“I grew up a Rangers fan and to broadcast for the franchise you grew up cheering for was an incredible experience,” Garner said. “We would have 10,000-plus (attendees), sometimes 12,000 on a Friday (or) Saturday night. For a minor league team, that was unheard of, particularly 20 years ago.”
Garner’s broadcast partner for the 2003 season was Texas Radio Hall of Famer Mike Rhyner, a co-founder of The Ticket. 
 A lifelong baseball fan, Rhyner was then-co-host of a popular show, The Hardline, which ran from 3-7 p.m. weekdays. Rhyner only worked home games and called the fourth through sixth innings since his show didn’t end until 7 p.m. — a schedule that occasionally saw him arrive in the broadcast booth at the last minute. That pairing worked as Garner and Rhyner were named the second-best announcer team in 2003 by the Texas Association of Broadcasters.

“Most announcers get to the ballpark probably five hours before first pitch. You’re scrambling to get as much information as you can to make the broadcast as good as it can be,” Garner said.

“There were a couple of times where it’s the bottom of the third, we’ve got one or two outs and I’m going, `There’s no way (Rhyner is) going to be here.’ Sure enough, he would come diving into the booth. I’ve never done a broadcast like that. It had to have been uncomfortable for him, but he always managed to get through it.”

That first year, RoughRiders games aired on the Ticket’s 1700 AM signal, which originated from the Sherman-Denison area, which made hearing the games nearly impossible for fans in the Metroplex.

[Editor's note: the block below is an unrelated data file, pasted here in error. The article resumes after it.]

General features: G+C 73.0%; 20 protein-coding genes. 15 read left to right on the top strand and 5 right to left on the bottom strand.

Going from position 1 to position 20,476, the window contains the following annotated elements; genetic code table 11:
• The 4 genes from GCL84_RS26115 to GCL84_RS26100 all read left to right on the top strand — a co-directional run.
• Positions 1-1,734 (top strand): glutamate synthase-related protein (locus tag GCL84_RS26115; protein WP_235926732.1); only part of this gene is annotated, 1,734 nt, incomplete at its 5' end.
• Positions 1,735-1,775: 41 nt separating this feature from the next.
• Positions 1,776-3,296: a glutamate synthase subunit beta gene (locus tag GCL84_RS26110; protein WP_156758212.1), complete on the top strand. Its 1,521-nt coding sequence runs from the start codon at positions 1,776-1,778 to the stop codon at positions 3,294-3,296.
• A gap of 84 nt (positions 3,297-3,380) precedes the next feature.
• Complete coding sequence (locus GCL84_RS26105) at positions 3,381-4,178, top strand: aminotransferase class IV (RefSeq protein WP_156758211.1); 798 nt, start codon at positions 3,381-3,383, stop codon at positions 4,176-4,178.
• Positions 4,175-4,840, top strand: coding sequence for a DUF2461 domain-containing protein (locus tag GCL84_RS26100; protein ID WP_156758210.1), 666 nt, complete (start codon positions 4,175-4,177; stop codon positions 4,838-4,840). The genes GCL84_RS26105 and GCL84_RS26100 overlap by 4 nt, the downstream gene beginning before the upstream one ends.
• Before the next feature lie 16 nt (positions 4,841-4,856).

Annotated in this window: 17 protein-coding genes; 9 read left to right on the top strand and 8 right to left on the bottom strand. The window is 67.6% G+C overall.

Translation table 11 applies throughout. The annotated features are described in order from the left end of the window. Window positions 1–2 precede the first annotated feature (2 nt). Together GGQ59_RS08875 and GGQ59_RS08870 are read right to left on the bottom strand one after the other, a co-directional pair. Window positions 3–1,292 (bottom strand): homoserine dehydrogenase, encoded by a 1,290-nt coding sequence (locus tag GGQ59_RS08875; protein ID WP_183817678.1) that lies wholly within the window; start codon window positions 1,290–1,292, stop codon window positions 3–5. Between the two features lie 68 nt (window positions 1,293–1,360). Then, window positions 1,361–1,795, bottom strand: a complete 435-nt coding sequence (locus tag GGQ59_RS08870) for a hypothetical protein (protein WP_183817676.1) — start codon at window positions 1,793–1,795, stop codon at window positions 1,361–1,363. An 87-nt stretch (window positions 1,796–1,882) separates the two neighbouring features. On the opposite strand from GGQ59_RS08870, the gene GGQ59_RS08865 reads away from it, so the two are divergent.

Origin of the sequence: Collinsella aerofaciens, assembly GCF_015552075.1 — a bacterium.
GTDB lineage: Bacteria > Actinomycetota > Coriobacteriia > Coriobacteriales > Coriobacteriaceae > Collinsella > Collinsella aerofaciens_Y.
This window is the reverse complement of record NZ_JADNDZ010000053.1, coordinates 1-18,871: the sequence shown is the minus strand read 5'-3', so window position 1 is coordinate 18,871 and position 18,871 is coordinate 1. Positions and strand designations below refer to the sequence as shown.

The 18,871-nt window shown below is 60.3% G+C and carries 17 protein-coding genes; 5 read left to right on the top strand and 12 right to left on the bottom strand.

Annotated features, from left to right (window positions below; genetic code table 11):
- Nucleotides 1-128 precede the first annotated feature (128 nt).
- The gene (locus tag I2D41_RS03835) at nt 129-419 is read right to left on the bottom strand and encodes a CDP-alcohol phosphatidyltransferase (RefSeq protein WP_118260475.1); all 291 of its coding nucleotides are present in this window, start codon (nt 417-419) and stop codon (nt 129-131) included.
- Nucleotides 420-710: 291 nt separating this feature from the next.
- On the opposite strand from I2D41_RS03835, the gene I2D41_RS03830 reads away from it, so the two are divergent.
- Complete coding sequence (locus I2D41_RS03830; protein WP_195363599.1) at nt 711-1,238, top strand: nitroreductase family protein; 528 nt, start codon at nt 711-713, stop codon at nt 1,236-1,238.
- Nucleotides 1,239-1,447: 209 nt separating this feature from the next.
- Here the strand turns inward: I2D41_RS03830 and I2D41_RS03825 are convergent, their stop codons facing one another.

Since radio broadcasts were not yet available online, a group of diehard Frisco fans took matters into their own hands in order to hear the ‘Riders play on the road. “We had fans who would go up to Sherman to listen. … They would find a park, get a glass of wine and listen to the broadcast,” Garner said. 
During his long tenure with the RoughRiders, Burchett has overseen the more than $8 million in improvements to Riders Field, which included the 2016 opening of the Lazy River, a 174-foot manmade water attraction in right field where fans can tube in or sit by the pool and watch a game. 

A Look Ahead

It’s been a great first 19 seasons for the RoughRiders, who have won two Texas League titles, most recently in 2022. But what is planned for the team’s 20th anniversary?
 Fans can expect great promotional nights such as Bark in the Park, when man’s best friend will be welcome on the stadium lawn, countless giveaways, fireworks, and an It’s Pretzel Day appearance from actor Leslie David Baker, who played loveable curmudgeon Stanley Hudson on the American version of The Office. 
“I’ve always viewed Riders Field as a summer gathering place here for Collin County,” Burchett said. “Of course, we’re nowhere close to being done. We are celebrating 20 years but we’re looking forward to the next 20 and beyond.”
Stephen Hunt is a longtime Frisco resident who loves minor league baseball.